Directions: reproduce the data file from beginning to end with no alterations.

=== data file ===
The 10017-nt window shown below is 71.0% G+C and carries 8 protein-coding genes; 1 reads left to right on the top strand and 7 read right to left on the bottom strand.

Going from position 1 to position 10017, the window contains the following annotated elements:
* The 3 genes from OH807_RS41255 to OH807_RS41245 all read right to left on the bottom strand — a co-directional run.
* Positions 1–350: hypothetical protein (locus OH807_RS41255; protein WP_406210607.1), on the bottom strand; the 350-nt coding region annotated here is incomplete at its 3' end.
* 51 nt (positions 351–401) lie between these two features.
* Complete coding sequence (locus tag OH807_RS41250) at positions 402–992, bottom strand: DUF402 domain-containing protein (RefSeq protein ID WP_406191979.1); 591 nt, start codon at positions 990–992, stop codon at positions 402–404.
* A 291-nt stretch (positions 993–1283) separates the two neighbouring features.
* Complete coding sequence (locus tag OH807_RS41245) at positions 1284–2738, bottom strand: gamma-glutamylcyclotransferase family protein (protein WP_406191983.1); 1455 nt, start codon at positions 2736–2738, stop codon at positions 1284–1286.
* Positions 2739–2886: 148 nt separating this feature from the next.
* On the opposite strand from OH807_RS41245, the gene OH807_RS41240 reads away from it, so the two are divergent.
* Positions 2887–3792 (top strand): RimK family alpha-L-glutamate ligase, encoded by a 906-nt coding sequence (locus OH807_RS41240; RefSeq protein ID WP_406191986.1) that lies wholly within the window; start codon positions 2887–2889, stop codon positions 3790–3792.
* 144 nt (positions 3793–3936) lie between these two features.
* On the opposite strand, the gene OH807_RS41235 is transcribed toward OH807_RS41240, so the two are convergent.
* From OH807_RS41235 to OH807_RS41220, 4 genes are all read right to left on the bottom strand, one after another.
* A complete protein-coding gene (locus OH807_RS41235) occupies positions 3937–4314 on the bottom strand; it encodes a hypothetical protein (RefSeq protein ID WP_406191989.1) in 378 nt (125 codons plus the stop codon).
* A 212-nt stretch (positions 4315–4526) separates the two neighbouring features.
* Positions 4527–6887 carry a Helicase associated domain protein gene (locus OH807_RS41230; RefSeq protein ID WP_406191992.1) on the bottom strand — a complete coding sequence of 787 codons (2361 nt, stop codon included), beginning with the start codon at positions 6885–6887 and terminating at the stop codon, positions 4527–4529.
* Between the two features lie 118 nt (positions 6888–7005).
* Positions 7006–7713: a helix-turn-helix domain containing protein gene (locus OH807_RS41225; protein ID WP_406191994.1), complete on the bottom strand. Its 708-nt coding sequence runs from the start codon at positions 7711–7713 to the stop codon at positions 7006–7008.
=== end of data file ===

The 10017-nt window shown below is 71.0% G+C and carries 8 protein-coding genes; 1 reads left to right on the top strand and 7 read right to left on the bottom strand.

Going from position 1 to position 10017, the window contains the following annotated elements:
* The 3 genes from OH807_RS41255 to OH807_RS41245 all read right to left on the bottom strand — a co-directional run.
* Positions 1–350: hypothetical protein (locus OH807_RS41255; protein WP_406210607.1), on the bottom strand; the 350-nt coding region annotated here is incomplete at its 3' end.
* 51 nt (positions 351–401) lie between these two features.
* Complete coding sequence (locus tag OH807_RS41250) at positions 402–992, bottom strand: DUF402 domain-containing protein (RefSeq protein ID WP_406191979.1); 591 nt, start codon at positions 990–992, stop codon at positions 402–404.
* A 291-nt stretch (positions 993–1283) separates the two neighbouring features.
* Complete coding sequence (locus tag OH807_RS41245) at positions 1284–2738, bottom strand: gamma-glutamylcyclotransferase family protein (protein WP_406191983.1); 1455 nt, start codon at positions 2736–2738, stop codon at positions 1284–1286.
* Positions 2739–2886: 148 nt separating this feature from the next.
* On the opposite strand from OH807_RS41245, the gene OH807_RS41240 reads away from it, so the two are divergent.
* Positions 2887–3792 (top strand): RimK family alpha-L-glutamate ligase, encoded by a 906-nt coding sequence (locus OH807_RS41240; RefSeq protein ID WP_406191986.1) that lies wholly within the window; start codon positions 2887–2889, stop codon positions 3790–3792.
* 144 nt (positions 3793–3936) lie between these two features.
* On the opposite strand, the gene OH807_RS41235 is transcribed toward OH807_RS41240, so the two are convergent.
* From OH807_RS41235 to OH807_RS41220, 4 genes are all read right to left on the bottom strand, one after another.
* A complete protein-coding gene (locus OH807_RS41235) occupies positions 3937–4314 on the bottom strand; it encodes a hypothetical protein (RefSeq protein ID WP_406191989.1) in 378 nt (125 codons plus the stop codon).
* A 212-nt stretch (positions 4315–4526) separates the two neighbouring features.
* Positions 4527–6887 carry a Helicase associated domain protein gene (locus OH807_RS41230; RefSeq protein ID WP_406191992.1) on the bottom strand — a complete coding sequence of 787 codons (2361 nt, stop codon included), beginning with the start codon at positions 6885–6887 and terminating at the stop codon, positions 4527–4529.
* Between the two features lie 118 nt (positions 6888–7005).
* Positions 7006–7713: a helix-turn-helix domain containing protein gene (locus OH807_RS41225; protein ID WP_406191994.1), complete on the bottom strand. Its 708-nt coding sequence runs from the start codon at positions 7711–7713 to the stop codon at positions 7006–7008.